Wisconsin Nature

Nature Journaling

The practice of keeping a written or illustrated nature journal has existed since the beginning of recorded history. Many of the great naturalists and scientists we’ve learned from, including Darwin, Leopold, and Thoreau, all practiced nature journaling by record­ing their observations of the more-than-human world. A person­al nature journal can be used as a vault of observation, a record of natural history, an artistic homage to creation, or simply a note­book to jot down thoughts that arise when outdoors.

Journaling to Stimulate Creative and Scientific Thinking

This journaling provides an outlet for observing and remember­ing what you experience in nature. The observation required for nature journaling goes beyond simply seeing, delving into a deep­er appreciation of small details often overlooked. Journaling re­quires us to slow down and practice mindfulness, all while stimu­lating our creative and scientific thinking skills. It can be a shared family activity, enjoyed by all ages and abilities. It can also be a much-needed respite from the stress of technology and has even shown benefits to neurological plasticity and cognitive health.

Beginning a nature journal does not require any prerequisites in creative writing or artistic skill. There are no rules to what goes into a nature journal, and developing a practice is as individual as the person taking their journey. Some choose a more scientific ap­proach, recording dates, times, and locations of new observations. Others choose to write down musings, thoughts, or questions that pop into their brain when observing nature, organizing their words and drawings as a cloud of imaginative curiosity on the page. Nature journaling is a skill that only improves with practice and patience.

Writing and Drawing in Your Nature Journal

Nature journaling can take place anywhere nature exists. It can be as simple as writing down observations and illustrating plants in a back­yard or neighborhood. By adding a date to the observations, each page of the journal becomes a data mine in phenology – the study of seasons and when nature phenomena occur during the year.

You may begin with a small unlined journal and a pencil. To focus on illustrations, add a set of colored pencils or portable watercol­or paints and use a notebook with thicker, multimedia paper. Ad­ditions to the kit can also include identification guides or a small magnifying glass. If questions arise while journaling, studying guidebooks can help answer them or create more research for lat­er, extending the journey of learning.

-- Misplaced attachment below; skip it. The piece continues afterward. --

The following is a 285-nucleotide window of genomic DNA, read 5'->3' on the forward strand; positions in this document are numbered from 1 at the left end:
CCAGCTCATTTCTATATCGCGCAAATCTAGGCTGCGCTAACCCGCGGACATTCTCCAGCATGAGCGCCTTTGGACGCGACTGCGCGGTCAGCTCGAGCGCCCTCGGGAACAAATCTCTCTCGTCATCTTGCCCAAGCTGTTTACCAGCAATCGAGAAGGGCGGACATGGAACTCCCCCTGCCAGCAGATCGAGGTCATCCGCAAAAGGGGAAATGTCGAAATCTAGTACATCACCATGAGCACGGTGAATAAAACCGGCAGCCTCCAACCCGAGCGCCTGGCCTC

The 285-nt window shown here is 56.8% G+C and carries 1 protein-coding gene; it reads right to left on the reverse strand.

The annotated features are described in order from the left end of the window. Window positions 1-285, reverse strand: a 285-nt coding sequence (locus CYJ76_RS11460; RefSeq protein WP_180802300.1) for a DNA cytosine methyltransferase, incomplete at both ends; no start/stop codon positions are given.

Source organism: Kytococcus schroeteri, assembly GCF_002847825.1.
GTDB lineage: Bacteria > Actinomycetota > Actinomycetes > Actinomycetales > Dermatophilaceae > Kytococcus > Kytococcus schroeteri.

Start by becoming more aware of what you are noticing. Focus on what draws your attention and let that be the subject of your first journal entry. Describe or draw what you see and try to include every small detail. As you observe, allow yourself to wonder and your mind to wander, reflecting on your own thoughts and feelings. This will bring a renewed sense of wonder, awe, and curiosity.

Journaling About Intricate Details

Imagine slowly hiking through a forest, giving as much attention to your surroundings as possible. Become aware of every detail – the patterns of bark, the shapes of leaves, the rustling of nearby animal activity. By being mindful and present, a series of connections form with the life around you. You might see a small spiderweb glistening in the sun, nestled between two plant stems. This spiderweb deserves to be memorialized for its beauty, and perhaps a photograph can’t capture all its intrica­cies. Think about the details, such as the small repeating patterns, or a shriveled oak leaf delicately hanging off the bottom of the web. At the center of the master­piece may sit the artist in residence – a small spider, no more than a half-inch long, nestled and motion­less within its creation. Draw the spider’s likeness in your nature journal, noticing its symmetry and perhaps the patterns of whites and browns dotting the abdomen and legs.

By taking the time to record this web, you have cemented a new connection with nature. In the future, when flipping through the pages of your nature journal, you can relive this moment and the wonder you felt.

A peruse through a nature journal can provide insight into migra­tion patterns, growing seasons, and the effects of climate change on local flora and fauna. It can also provide insight into our own connections within ourselves and the amazing natural world around us. The next time you plan on visiting the Center, or wher­ever you go to explore nature, consider bringing a journal to record your observations.